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CALTRANS FOUNDATION MANUAL
Diesel Pile Hammers
In the early 1950's a new type of pile driving hammer was introduced - the Diesel Hammer.
Basically, it is a rudimentary one cylinder diesel engine. It is fed from a fuel tank and pump
mounted directly on the hammer, in contrast to air and steam hammers which require an
external energy source. Simple to operate, diesel hammers are commonly used on most
bridge contracts today.
Single Acting Diesel Hammers. The fundamental makeup and operation of all
diesel hammers are similar. They consist of a cylinder-encased ram, an anvil block, a
lubrication system, and a fuel injection system which regulates the same amount of fuel to
each cycle. New models added a variable fuel metering system which can change the energy
delivered by the ram, thereby making them more versatile for varying soil conditions. The
energy imparted to the driven pile is developed from gravitational forces acting on the mass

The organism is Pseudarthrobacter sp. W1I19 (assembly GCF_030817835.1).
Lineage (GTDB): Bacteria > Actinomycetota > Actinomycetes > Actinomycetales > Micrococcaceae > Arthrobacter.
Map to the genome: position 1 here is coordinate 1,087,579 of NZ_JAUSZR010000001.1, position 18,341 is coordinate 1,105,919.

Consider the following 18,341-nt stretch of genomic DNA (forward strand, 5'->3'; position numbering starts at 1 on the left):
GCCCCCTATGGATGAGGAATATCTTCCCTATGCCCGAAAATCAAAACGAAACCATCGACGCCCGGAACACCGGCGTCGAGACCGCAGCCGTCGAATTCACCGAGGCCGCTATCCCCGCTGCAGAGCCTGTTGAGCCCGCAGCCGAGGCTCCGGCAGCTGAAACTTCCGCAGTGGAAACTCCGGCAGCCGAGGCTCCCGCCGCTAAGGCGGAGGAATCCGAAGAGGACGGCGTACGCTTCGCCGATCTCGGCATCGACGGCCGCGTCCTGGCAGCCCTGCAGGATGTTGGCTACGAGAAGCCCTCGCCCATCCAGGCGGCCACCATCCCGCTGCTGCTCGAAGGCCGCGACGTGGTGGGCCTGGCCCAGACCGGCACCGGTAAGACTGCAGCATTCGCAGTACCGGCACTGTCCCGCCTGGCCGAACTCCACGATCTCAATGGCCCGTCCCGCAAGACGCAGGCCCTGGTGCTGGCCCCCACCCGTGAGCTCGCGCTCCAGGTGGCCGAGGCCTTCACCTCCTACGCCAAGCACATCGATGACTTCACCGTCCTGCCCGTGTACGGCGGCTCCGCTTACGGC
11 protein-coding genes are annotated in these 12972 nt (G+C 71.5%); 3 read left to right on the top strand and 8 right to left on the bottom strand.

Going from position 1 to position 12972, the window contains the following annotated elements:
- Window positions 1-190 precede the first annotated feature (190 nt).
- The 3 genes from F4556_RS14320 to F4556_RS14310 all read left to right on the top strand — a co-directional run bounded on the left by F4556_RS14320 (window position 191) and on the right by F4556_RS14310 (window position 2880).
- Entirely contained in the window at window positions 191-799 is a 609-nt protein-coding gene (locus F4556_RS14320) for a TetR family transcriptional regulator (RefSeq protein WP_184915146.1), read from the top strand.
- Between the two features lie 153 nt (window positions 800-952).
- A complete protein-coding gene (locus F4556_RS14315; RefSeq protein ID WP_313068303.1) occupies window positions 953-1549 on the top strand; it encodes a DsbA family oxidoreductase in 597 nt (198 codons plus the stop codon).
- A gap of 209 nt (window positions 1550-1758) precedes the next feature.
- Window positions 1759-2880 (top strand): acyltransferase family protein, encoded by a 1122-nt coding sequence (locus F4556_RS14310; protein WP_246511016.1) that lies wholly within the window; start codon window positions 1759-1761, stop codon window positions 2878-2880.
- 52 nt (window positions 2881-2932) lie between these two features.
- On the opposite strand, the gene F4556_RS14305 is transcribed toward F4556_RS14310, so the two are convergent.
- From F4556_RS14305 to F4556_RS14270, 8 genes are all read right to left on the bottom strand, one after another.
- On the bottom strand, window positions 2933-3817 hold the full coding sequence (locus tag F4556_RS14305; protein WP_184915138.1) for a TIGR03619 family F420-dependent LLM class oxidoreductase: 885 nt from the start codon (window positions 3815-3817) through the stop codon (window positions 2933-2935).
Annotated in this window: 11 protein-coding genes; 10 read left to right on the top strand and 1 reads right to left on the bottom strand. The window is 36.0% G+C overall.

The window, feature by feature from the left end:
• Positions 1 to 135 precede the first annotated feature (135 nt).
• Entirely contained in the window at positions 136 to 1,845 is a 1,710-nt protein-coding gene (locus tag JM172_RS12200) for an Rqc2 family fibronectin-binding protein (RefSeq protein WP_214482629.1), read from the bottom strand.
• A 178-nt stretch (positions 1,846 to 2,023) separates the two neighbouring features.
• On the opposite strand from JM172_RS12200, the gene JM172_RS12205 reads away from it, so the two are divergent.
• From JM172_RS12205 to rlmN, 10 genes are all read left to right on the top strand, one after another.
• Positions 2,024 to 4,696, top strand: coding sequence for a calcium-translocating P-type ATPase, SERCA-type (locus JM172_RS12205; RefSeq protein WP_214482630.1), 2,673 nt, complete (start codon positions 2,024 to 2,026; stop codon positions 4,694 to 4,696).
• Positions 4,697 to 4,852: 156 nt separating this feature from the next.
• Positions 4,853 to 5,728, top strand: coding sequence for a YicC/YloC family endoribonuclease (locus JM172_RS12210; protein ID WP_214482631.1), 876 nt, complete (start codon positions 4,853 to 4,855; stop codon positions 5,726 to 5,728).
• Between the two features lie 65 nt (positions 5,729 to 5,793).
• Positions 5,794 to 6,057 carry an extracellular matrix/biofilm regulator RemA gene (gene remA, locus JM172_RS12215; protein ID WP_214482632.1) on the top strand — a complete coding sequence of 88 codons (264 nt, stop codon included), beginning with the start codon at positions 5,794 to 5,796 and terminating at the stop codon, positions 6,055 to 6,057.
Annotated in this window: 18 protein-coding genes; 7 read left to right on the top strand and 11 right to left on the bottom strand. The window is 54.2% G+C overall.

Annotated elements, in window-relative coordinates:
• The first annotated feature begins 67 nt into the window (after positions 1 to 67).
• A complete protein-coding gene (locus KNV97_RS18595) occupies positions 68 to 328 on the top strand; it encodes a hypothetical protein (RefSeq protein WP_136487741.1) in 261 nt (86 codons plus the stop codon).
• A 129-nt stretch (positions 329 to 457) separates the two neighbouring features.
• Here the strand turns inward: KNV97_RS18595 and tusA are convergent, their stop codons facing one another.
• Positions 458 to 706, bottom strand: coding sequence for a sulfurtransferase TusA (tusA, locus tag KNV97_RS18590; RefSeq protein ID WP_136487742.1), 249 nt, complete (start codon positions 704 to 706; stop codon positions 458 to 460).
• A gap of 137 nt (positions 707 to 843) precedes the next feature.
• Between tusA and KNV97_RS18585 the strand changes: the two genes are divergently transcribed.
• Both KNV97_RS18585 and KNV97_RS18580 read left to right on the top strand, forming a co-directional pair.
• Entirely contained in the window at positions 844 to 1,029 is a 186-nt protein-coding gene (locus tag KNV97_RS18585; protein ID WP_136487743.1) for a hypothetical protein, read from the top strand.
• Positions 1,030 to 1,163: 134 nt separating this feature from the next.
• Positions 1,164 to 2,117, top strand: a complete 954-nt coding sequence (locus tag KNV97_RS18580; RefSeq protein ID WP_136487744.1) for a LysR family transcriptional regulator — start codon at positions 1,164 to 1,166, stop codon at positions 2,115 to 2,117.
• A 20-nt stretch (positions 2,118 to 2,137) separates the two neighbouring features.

of the piston. Refer to Figure 7-13.
The operational cycle of the single acting diesel hammer is shown on Figure
7-14 and is described in the following paragraphs.
To start operations, a cable from the crane lifts the ram. At the top of the stroke, the lifting
attachment is "tripped" and the ram allowed to drop.
The ram falls by virtue of its own weight and activates the cam on the fuel injector which
injects a set amount of fuel into the cup-shaped head of the impact block. As soon as the
falling ram passes the exhaust ports, air is trapped in the cylinder ahead of the ram, and
compression begins. The rapidly increasing compression pushes the impact block (anvil)
and the helmet immediately below it against the pile head prior to the blow.
Upon striking the impact block with its spherically shaped leading end, the ram drives the
pile into the ground and, at the same time atomizes the fuel which then escapes into the
annular combustion chamber. The highly compressed hot air ignites the atomized fuel
particles and the ensuing two-way expansion of gases continue to push on the moving pile
while simultaneously recoiling the ram.
As the upward flying ram clears the exhaust ports, the gases are exhausted and pressure
equalization in the cylinder takes place. As the ram continues its upward travel, fresh air is
sucked in through the ports, thoroughly scavenging and cooling the cylinder. The cam on
the fuel injector returns to its original position allowing new fuel to enter the injector for
the next working cycle. The operator may stop the hammer manually by pulling a trigger
which deactivates the fuel supply.